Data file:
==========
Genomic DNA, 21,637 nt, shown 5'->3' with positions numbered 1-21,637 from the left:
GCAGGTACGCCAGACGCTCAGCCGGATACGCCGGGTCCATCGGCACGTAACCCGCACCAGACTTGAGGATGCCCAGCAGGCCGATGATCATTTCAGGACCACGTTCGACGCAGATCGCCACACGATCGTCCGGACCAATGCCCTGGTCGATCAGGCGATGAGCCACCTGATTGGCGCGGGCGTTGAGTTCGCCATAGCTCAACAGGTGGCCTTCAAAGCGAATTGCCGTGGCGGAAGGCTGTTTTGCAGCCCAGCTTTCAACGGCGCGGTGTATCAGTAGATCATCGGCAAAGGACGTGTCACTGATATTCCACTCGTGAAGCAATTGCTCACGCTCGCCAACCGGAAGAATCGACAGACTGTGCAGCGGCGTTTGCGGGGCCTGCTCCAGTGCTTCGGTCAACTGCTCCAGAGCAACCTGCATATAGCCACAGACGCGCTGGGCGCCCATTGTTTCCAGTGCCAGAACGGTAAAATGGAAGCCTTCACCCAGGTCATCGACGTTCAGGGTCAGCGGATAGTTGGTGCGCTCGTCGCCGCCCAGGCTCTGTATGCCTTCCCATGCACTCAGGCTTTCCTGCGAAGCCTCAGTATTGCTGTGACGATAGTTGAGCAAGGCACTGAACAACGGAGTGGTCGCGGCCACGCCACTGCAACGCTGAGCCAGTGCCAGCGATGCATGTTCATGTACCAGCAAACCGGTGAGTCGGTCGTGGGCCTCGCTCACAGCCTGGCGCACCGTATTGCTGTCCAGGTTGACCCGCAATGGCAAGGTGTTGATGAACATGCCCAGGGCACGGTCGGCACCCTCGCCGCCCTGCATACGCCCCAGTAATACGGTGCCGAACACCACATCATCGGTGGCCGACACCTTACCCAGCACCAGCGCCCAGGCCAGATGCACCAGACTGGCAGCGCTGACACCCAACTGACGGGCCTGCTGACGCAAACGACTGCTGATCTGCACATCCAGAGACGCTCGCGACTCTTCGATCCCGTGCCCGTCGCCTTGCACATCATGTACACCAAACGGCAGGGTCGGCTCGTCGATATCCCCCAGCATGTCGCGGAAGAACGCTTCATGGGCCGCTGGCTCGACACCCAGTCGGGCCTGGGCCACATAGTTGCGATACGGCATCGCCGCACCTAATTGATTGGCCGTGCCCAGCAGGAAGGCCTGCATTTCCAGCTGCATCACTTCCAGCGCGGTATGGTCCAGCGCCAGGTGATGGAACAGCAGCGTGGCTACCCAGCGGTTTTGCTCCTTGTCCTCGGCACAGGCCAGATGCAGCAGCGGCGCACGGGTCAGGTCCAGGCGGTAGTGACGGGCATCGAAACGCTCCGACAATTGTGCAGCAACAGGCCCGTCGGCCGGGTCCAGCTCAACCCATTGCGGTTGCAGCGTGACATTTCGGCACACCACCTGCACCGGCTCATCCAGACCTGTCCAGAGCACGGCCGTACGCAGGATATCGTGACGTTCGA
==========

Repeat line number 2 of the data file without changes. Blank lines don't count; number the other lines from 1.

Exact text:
GCAGGTACGCCAGACGCTCAGCCGGATACGCCGGGTCCATCGGCACGTAACCCGCACCAGACTTGAGGATGCCCAGCAGGCCGATGATCATTTCAGGACCACGTTCGACGCAGATCGCCACACGATCGTCCGGACCAATGCCCTGGTCGATCAGGCGATGAGCCACCTGATTGGCGCGGGCGTTGAGTTCGCCATAGCTCAACAGGTGGCCTTCAAAGCGAATTGCCGTGGCGGAAGGCTGTTTTGCAGCCCAGCTTTCAACGGCGCGGTGTATCAGTAGATCATCGGCAAAGGACGTGTCACTGATATTCCACTCGTGAAGCAATTGCTCACGCTCGCCAACCGGAAGAATCGACAGACTGTGCAGCGGCGTTTGCGGGGCCTGCTCCAGTGCTTCGGTCAACTGCTCCAGAGCAACCTGCATATAGCCACAGACGCGCTGGGCGCCCATTGTTTCCAGTGCCAGAACGGTAAAATGGAAGCCTTCACCCAGGTCATCGACGTTCAGGGTCAGCGGATAGTTGGTGCGCTCGTCGCCGCCCAGGCTCTGTATGCCTTCCCATGCACTCAGGCTTTCCTGCGAAGCCTCAGTATTGCTGTGACGATAGTTGAGCAAGGCACTGAACAACGGAGTGGTCGCGGCCACGCCACTGCAACGCTGAGCCAGTGCCAGCGATGCATGTTCATGTACCAGCAAACCGGTGAGTCGGTCGTGGGCCTCGCTCACAGCCTGGCGCACCGTATTGCTGTCCAGGTTGACCCGCAATGGCAAGGTGTTGATGAACATGCCCAGGGCACGGTCGGCACCCTCGCCGCCCTGCATACGCCCCAGTAATACGGTGCCGAACACCACATCATCGGTGGCCGACACCTTACCCAGCACCAGCGCCCAGGCCAGATGCACCAGACTGGCAGCGCTGACACCCAACTGACGGGCCTGCTGACGCAAACGACTGCTGATCTGCACATCCAGAGACGCTCGCGACTCTTCGATCCCGTGCCCGTCGCCTTGCACATCATGTACACCAAACGGCAGGGTCGGCTCGTCGATATCCCCCAGCATGTCGCGGAAGAACGCTTCATGGGCCGCTGGCTCGACACCCAGTCGGGCCTGGGCCACATAGTTGCGATACGGCATCGCCGCACCTAATTGATTGGCCGTGCCCAGCAGGAAGGCCTGCATTTCCAGCTGCATCACTTCCAGCGCGGTATGGTCCAGCGCCAGGTGATGGAACAGCAGCGTGGCTACCCAGCGGTTTTGCTCCTTGTCCTCGGCACAGGCCAGATGCAGCAGCGGCGCACGGGTCAGGTCCAGGCGGTAGTGACGGGCATCGAAACGCTCCGACAATTGTGCAGCAACAGGCCCGTCGGCCGGGTCCAGCTCAACCCATTGCGGTTGCAGCGTGACATTTCGGCACACCACCTGCACCGGCTCATCCAGACCTGTCCAGAGCACGGCCGTACGCAGGATATCGTGACGTTCGA